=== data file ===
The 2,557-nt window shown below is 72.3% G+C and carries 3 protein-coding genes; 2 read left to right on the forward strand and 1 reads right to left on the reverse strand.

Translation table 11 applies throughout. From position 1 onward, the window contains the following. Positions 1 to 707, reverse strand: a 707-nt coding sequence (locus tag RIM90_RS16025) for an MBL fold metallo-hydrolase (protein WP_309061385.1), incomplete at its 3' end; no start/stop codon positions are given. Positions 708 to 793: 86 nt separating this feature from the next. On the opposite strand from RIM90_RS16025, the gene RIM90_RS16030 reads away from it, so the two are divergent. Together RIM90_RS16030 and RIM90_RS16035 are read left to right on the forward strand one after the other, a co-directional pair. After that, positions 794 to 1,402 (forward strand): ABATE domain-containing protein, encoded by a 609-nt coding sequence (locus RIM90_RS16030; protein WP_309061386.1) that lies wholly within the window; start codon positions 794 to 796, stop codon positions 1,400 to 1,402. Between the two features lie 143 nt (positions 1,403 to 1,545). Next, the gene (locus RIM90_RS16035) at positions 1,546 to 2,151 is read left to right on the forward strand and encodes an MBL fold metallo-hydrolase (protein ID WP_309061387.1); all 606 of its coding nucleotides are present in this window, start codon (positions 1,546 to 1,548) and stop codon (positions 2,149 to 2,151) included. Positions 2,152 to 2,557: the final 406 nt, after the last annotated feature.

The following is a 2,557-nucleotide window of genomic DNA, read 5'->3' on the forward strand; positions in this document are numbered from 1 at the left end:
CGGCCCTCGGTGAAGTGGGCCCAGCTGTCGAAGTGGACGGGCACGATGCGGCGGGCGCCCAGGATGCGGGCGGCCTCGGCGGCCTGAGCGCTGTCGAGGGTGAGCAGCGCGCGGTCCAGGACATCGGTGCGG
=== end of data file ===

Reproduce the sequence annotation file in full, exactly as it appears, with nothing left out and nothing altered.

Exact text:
The 2,557-nt window shown below is 72.3% G+C and carries 3 protein-coding genes; 2 read left to right on the forward strand and 1 reads right to left on the reverse strand.

Translation table 11 applies throughout. From position 1 onward, the window contains the following. Positions 1 to 707, reverse strand: a 707-nt coding sequence (locus tag RIM90_RS16025) for an MBL fold metallo-hydrolase (protein WP_309061385.1), incomplete at its 3' end; no start/stop codon positions are given. Positions 708 to 793: 86 nt separating this feature from the next. On the opposite strand from RIM90_RS16025, the gene RIM90_RS16030 reads away from it, so the two are divergent. Together RIM90_RS16030 and RIM90_RS16035 are read left to right on the forward strand one after the other, a co-directional pair. After that, positions 794 to 1,402 (forward strand): ABATE domain-containing protein, encoded by a 609-nt coding sequence (locus RIM90_RS16030; protein WP_309061386.1) that lies wholly within the window; start codon positions 794 to 796, stop codon positions 1,400 to 1,402. Between the two features lie 143 nt (positions 1,403 to 1,545). Next, the gene (locus RIM90_RS16035) at positions 1,546 to 2,151 is read left to right on the forward strand and encodes an MBL fold metallo-hydrolase (protein ID WP_309061387.1); all 606 of its coding nucleotides are present in this window, start codon (positions 1,546 to 1,548) and stop codon (positions 2,149 to 2,151) included. Positions 2,152 to 2,557: the final 406 nt, after the last annotated feature.

The following is a 2,557-nucleotide window of genomic DNA, read 5'->3' on the forward strand; positions in this document are numbered from 1 at the left end:
CGGCCCTCGGTGAAGTGGGCCCAGCTGTCGAAGTGGACGGGCACGATGCGGCGGGCGCCCAGGATGCGGGCGGCCTCGGCGGCCTGAGCGCTGTCGAGGGTGAGCAGCGCGCGGTCCAGGACATCGGTGCGG